At 03:46 PM 3/1/2003 -0700, Jane wrote:
>Well, we could try to imagine Tolkien's reaction to these boondoggles.
>Would the fact that in San Francisco and Seattle people are actually
>removing superhighways please him? Or would he be too disgusted by the
>whole nonsense to care? I don't know whether Tolkien ever expressed his
>opinion of superhighways or not, but I'll bet he didn't care for them, and
>I'll also bet that someone on this list knows whether or not he ever
>commented in writing on the topic.
Of course Tolkien had comments on this subject. For instance, in Letter
181, comparing England to the pre-Scouring Shire:
"I would not say that we had to suffer the malice of Sharkey and his
Ruffians here. Though the spirit of Isengard, if not of Mordor, is of
course always cropping up. The present design of destroying Oxford in
order to accommodate motor-cars is a case."
The "present design" to which he was referring to was a plan to run a new
highway through the beautiful Christ Church meadows south of central
Oxford. Tolkien was totally opposed; so were a lot of other people; and it
was never built. But it's worth noting that the only alternative presented
at the time was the status quo: constantly clogged traffic jams in central
Oxford itself. Only a few years earlier he complained in Letter 135 that
he had decided to move:
"This charming house has become uninhabitable -- unsleepable-in,
unworkable-in, rocked, racked with noise, and drenched with fumes. Such is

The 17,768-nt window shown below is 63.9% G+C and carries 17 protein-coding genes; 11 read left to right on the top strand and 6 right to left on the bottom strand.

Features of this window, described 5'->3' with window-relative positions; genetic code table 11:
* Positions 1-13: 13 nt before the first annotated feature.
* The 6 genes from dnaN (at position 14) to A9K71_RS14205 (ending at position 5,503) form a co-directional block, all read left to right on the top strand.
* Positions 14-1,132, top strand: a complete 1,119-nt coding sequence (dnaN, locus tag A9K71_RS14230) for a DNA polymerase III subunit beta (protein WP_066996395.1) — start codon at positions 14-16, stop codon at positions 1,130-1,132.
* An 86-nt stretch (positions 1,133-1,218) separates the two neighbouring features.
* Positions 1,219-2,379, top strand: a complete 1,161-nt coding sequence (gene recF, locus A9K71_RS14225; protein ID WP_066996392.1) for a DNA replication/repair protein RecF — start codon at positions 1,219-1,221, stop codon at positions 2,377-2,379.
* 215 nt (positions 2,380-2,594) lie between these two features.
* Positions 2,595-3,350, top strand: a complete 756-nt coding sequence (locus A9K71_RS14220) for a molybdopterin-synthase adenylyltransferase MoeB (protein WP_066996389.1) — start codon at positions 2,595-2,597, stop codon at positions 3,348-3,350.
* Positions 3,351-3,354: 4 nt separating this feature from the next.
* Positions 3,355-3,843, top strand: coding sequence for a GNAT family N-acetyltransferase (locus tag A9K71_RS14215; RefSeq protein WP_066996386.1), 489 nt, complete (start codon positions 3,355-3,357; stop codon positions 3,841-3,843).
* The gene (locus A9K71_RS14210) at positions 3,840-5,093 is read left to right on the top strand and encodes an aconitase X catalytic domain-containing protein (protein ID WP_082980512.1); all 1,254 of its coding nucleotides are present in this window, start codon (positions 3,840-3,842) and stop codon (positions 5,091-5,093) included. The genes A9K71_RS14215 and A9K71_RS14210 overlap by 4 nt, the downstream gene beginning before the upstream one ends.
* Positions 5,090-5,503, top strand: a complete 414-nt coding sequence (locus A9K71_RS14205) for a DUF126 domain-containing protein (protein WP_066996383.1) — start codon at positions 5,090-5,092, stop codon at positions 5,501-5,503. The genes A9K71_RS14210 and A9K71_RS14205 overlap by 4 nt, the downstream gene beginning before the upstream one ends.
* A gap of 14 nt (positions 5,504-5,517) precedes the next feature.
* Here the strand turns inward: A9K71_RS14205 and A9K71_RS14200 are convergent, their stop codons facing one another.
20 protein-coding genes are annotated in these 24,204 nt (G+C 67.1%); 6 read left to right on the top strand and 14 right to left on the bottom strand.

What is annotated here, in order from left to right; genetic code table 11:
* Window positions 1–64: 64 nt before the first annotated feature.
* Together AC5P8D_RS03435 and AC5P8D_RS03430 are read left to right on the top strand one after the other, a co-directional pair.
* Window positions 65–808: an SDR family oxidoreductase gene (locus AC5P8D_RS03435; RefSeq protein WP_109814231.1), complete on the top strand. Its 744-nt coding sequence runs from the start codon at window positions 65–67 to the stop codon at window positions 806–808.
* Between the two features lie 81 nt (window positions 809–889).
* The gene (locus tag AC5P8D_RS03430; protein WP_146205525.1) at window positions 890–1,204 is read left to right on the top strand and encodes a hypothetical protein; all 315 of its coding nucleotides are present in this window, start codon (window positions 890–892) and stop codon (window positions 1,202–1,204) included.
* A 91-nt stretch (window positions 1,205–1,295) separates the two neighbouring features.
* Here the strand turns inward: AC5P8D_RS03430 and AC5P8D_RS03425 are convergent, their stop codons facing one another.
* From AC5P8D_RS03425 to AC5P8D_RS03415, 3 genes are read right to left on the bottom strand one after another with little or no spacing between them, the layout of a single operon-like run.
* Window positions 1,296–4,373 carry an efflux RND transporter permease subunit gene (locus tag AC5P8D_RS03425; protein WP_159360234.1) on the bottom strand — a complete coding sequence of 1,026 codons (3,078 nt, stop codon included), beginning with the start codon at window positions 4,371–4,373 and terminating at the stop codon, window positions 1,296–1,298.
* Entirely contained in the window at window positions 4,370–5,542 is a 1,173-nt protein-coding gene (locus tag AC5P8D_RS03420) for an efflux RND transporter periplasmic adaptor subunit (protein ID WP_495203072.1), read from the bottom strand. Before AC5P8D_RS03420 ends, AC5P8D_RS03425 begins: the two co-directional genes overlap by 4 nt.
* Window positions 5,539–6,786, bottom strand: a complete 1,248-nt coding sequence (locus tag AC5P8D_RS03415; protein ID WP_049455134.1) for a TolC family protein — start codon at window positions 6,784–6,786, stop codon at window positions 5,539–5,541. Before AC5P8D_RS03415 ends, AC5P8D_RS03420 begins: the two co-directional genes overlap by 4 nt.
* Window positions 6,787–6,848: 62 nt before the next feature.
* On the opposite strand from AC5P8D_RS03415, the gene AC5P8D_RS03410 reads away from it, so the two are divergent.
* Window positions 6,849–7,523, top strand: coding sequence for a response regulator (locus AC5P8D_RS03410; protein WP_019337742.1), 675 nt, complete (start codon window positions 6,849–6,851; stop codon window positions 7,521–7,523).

modern life. Mordor in our midst."
And that was the result of traffic going past his front door that the
meadows highway would have relieved. Ironic, isn't it? When I first
visited Oxford some 25 years ago the traffic situation was pretty much
unchanged from when Tolkien wrote in the '50s, and still very bad. Since
then it's improved somewhat, due to planning more intelligent than the
meadows highway design.
I don't recall anything about Tolkien cheering when various ugly modern
constructions were torn down, but not much of that was yet being done in
his day. He certainly had a lot of complaints about new construction going
up, though. Somewhere in Carpenter's biography is a reference to Tolkien
moaning "There goes the last of England's arable" whenever he saw new
buildings replacing a field. He owned a car during the 1930s, but after
World War II decided not to do so again, largely out of principle. (Though
he was perfectly willing to ride in other people's cars.)
- David Bratman